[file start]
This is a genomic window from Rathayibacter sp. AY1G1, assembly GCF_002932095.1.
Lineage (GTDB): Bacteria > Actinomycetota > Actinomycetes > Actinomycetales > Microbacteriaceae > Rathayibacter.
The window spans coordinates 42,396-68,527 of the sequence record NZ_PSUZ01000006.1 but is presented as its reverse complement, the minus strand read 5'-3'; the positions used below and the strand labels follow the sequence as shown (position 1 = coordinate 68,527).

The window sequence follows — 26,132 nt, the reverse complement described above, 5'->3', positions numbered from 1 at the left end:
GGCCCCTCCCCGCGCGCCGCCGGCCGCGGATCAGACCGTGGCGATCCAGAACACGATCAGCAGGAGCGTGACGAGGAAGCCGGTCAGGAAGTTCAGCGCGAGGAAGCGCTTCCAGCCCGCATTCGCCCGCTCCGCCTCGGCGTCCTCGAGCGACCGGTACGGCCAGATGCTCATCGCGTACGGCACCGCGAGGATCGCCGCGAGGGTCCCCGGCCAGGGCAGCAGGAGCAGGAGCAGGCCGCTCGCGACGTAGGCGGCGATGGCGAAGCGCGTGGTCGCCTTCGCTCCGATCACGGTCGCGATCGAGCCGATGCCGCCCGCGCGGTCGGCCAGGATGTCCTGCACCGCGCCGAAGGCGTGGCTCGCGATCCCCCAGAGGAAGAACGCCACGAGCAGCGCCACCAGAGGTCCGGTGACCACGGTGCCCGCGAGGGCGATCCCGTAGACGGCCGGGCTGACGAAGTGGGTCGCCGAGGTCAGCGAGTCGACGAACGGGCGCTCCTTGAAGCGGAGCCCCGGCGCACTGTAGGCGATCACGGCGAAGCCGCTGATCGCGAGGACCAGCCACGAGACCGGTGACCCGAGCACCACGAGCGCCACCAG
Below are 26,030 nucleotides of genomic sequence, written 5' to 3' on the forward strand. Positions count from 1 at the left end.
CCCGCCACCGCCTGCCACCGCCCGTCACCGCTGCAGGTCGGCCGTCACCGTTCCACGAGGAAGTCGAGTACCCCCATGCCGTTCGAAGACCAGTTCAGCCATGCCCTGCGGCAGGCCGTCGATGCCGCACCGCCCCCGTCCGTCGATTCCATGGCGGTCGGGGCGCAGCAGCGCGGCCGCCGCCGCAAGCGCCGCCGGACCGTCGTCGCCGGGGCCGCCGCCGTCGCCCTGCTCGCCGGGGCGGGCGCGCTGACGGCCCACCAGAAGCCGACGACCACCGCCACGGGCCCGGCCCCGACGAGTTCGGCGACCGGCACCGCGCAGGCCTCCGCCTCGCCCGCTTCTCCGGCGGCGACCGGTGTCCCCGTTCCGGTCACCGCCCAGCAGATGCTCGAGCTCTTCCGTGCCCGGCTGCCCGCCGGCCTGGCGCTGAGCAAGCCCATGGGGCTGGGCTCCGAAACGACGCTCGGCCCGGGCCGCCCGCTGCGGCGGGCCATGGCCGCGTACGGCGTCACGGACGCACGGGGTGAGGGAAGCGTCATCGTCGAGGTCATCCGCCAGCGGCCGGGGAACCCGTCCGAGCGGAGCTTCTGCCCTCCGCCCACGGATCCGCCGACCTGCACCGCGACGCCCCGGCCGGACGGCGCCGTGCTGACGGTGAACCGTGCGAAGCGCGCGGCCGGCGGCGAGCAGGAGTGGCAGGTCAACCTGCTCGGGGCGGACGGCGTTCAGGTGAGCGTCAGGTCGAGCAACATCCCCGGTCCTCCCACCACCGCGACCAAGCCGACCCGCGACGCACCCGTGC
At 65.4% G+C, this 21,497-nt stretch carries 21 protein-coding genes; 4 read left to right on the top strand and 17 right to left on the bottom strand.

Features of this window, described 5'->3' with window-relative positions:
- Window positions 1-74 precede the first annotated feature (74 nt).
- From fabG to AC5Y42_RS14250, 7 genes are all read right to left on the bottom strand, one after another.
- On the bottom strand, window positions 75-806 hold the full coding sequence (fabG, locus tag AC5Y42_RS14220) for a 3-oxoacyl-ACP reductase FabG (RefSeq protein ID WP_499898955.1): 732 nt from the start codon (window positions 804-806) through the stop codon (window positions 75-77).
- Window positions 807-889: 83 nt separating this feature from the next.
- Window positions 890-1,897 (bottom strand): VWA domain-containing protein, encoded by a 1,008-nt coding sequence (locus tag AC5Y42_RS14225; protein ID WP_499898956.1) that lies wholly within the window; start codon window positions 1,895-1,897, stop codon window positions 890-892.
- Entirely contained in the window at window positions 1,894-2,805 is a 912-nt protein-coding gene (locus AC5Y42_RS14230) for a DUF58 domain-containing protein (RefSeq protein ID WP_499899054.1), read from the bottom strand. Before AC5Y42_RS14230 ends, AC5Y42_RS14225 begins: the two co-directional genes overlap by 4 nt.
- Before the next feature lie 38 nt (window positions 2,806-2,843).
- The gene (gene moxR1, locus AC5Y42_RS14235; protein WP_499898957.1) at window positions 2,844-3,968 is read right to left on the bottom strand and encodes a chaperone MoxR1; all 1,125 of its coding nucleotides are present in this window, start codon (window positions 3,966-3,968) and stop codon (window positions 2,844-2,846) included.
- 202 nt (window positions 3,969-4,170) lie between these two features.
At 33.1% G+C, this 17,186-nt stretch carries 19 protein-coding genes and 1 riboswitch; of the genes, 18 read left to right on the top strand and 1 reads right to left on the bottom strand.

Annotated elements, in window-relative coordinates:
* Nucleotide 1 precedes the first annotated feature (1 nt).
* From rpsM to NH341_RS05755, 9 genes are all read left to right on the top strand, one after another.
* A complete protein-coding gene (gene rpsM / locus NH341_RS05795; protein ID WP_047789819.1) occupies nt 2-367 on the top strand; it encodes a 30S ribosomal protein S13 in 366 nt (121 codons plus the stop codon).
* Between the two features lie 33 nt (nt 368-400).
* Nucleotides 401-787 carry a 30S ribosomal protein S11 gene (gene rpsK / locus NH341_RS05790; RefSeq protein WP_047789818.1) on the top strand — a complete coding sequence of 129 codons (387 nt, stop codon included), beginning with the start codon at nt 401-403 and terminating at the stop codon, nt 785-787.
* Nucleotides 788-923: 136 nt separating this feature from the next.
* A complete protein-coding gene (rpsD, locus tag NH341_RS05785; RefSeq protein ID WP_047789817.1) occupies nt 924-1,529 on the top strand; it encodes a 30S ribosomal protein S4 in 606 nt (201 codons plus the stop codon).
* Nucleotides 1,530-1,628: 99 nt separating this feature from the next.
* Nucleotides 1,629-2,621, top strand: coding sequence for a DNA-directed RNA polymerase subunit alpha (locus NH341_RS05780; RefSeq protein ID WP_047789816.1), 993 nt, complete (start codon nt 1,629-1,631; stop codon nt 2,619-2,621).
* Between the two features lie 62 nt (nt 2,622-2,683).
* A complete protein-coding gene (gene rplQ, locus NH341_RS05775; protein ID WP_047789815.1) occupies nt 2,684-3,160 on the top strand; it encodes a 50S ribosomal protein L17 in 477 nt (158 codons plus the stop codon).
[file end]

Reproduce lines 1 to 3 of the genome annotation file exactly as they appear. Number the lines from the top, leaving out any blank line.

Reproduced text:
This is a genomic window from Rathayibacter sp. AY1G1, assembly GCF_002932095.1.
Lineage (GTDB): Bacteria > Actinomycetota > Actinomycetes > Actinomycetales > Microbacteriaceae > Rathayibacter.
The window spans coordinates 42,396-68,527 of the sequence record NZ_PSUZ01000006.1 but is presented as its reverse complement, the minus strand read 5'-3'; the positions used below and the strand labels follow the sequence as shown (position 1 = coordinate 68,527).